The IRS knows it has a big problem: a tax gap of $450 billion, which is the spread between what the government thinks it should be collecting and what it actually collects. Some cheats fail to report income while others knowingly take write-offs they’re not entitled to. For example, the government pays out billions of dollars annually in refundable earned income tax credits as a result of fraudulent claims. Obviously, threats of civil and criminal penalties are not enough to deter some people from cheating, so the IRS employs a number of ways to find these individuals. 

Computer Data Analysis

The IRS uses an Information Returns Processing (IRP) System to match information sent by employers and other third parties to the IRS with what is reported by individuals on their tax returns. The matching is based on information returns submitted to the IRS on W-2s (reporting wages), 1099s (reporting interest, dividends, securities transactions, and nonemployee compensation) and Schedule K-1s (reporting income and expenses from partnerships, S corporations, trusts and estates). The IRS computers then find individuals who received this reported information to make sure it’s been reported on their tax returns. Obviously, some omissions or errors by individuals are simple mistakes; some, however, result from trying to cheat on taxes.

IRS computers are also using filters to find and stop bogus refunds for the earned income tax credit (EITC). The IRS has been able to select 217,000 returns fraudulently claiming $500 million in earned income tax credits for 2013, according to a report from the Treasury Inspector General for Taxation. The report goes on to say that the IRS is using “multi-faceted approaches to stop fraudulent refundable EITC claims.”

IRS computers have become more sophisticated than simply matching and filtering taxpayer information. It is believed that the IRS can track such information as medical records, credit card transactions, and other electronic information and that it is using this added data to find tax cheats. Not surprisingly, the IRS doesn’t share much information about this activity with the public, other than the fact that it’s being done.

Your Social Media Footprint

IRS agents likely are using social media to find tax cheats. (Again, there is little information from the agency about this activity.) Postings on Facebook, Twitter, Instagram, and other sites can reveal lifestyles that don’t fit with the amount of income reported on tax returns or with deductions claimed. For example, a claimed deduction for a business trip may be a lie when an individual reveals on social media that the travel was a family vacation.

Of course, without more disclosure from the IRS, how and when social media is used is largely conjecture. However, it’s probable that social media isn’t the audit trigger (the IRS continues to rely on computer matching and other traditional ways to target individuals for audits), but social media may be useful to the IRS once discrepancies are identified to find tax cheats and liars. (See, also, How Do IRS Audits Work?)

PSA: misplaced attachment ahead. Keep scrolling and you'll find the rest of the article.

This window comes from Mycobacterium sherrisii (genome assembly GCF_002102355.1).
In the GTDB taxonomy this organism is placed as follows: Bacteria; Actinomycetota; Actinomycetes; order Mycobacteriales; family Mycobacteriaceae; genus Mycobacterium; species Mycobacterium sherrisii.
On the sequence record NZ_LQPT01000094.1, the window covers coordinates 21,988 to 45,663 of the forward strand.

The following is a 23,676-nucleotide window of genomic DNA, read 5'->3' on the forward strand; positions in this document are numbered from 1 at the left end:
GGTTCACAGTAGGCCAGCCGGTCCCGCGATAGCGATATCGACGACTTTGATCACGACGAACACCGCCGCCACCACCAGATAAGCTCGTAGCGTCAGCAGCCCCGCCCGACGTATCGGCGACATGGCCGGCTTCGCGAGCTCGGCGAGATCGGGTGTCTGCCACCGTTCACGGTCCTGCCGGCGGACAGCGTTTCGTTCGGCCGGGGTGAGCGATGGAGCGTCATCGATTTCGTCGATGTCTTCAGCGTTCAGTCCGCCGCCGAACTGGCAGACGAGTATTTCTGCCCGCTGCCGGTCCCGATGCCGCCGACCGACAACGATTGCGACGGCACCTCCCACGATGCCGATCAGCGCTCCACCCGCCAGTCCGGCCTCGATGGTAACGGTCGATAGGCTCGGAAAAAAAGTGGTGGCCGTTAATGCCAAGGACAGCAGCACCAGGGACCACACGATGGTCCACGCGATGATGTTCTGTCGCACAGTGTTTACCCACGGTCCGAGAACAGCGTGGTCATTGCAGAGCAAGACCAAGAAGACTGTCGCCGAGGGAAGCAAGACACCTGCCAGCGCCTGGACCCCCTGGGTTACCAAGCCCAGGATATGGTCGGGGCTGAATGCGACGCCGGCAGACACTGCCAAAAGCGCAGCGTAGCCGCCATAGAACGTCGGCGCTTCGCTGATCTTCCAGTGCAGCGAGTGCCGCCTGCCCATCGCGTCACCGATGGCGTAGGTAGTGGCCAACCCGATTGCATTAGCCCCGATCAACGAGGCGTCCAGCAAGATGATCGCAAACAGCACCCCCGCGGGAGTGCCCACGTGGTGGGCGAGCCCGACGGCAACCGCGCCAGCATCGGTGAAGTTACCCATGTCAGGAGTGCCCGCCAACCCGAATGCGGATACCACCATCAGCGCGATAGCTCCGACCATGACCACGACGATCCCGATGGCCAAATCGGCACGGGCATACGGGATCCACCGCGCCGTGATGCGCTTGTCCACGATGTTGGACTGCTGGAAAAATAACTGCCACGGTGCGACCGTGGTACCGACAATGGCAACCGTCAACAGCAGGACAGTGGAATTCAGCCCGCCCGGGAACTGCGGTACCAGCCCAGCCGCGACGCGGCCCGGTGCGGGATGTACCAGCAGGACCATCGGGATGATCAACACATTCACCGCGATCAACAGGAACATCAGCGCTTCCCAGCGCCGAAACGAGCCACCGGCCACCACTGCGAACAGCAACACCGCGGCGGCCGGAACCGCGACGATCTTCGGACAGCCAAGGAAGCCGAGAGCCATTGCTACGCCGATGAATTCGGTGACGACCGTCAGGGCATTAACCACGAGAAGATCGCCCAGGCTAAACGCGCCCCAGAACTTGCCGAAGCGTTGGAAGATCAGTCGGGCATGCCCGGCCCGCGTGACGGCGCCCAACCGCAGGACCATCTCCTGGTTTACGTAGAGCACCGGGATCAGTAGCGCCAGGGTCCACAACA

The extent of IRS snooping isn’t known.

  • Is the agency looking at private e-mails? Keep in mind that under the Electronic Communications Privacy Act, a federal law enforcement agency can view without a warrant any e-mails stored on a third-party server that have been there more than 180 days as long as they are relevant to an investigation; the e-mails are considered to be abandoned. 
  • Is the IRS looking into nonpublic postings on social media? A person can be compelled to reveal postings even when this can be incriminating. 


A disgruntled employee or a former spouse may tell the IRS about income that isn’t being reported or other erroneous tax actions that could lead the IRS to recoup taxes. Some whistle-blowers do it for revenge, others because they believe they’re doing the right thing, while others do it for the money. The IRS pays a reward of up to 30% of the government’s recovery for certain whistle-blowing: 

  • Mandatory award: 15% to 30% of the amount collected by the government as a result of the informant’s tip. The taxes, interest, and penalties in dispute must be more than $2 million. (If an individual is being informed upon, his/her gross income for a year in question must be more than $200,000.) The informant can appeal an award to the Tax Court.
  • Discretionary award: up to 15% of up to $10 million. This award, which can be granted if the conditions of the mandatory award aren’t met, is discretionary and IRS action (or a denial of an award) can’t be appealed.

In the government’s fiscal year ending September 30, 2012, the government paid 128 whistle-blowers. Find out more about whistle-blowing from the IRS. (And see How to Report a Tax Cheat.)

The Bottom Line

Each year, the IRS publicizes some high-profile tax cheats in the hopes that this deters others from doing the same. (Teresa Giudice, who appeared on The Real Housewives of New Jersey, started serving a 15-month prison sentence in January 2015 for tax fraud.) The fact that budget cuts for IRS personnel likely will result in fewer audits of individuals doesn’t mean it will be easier for cheats because IRS computers and whistle-blowers are still doing their thing. (For more, read Five Famous Tax Cheats.)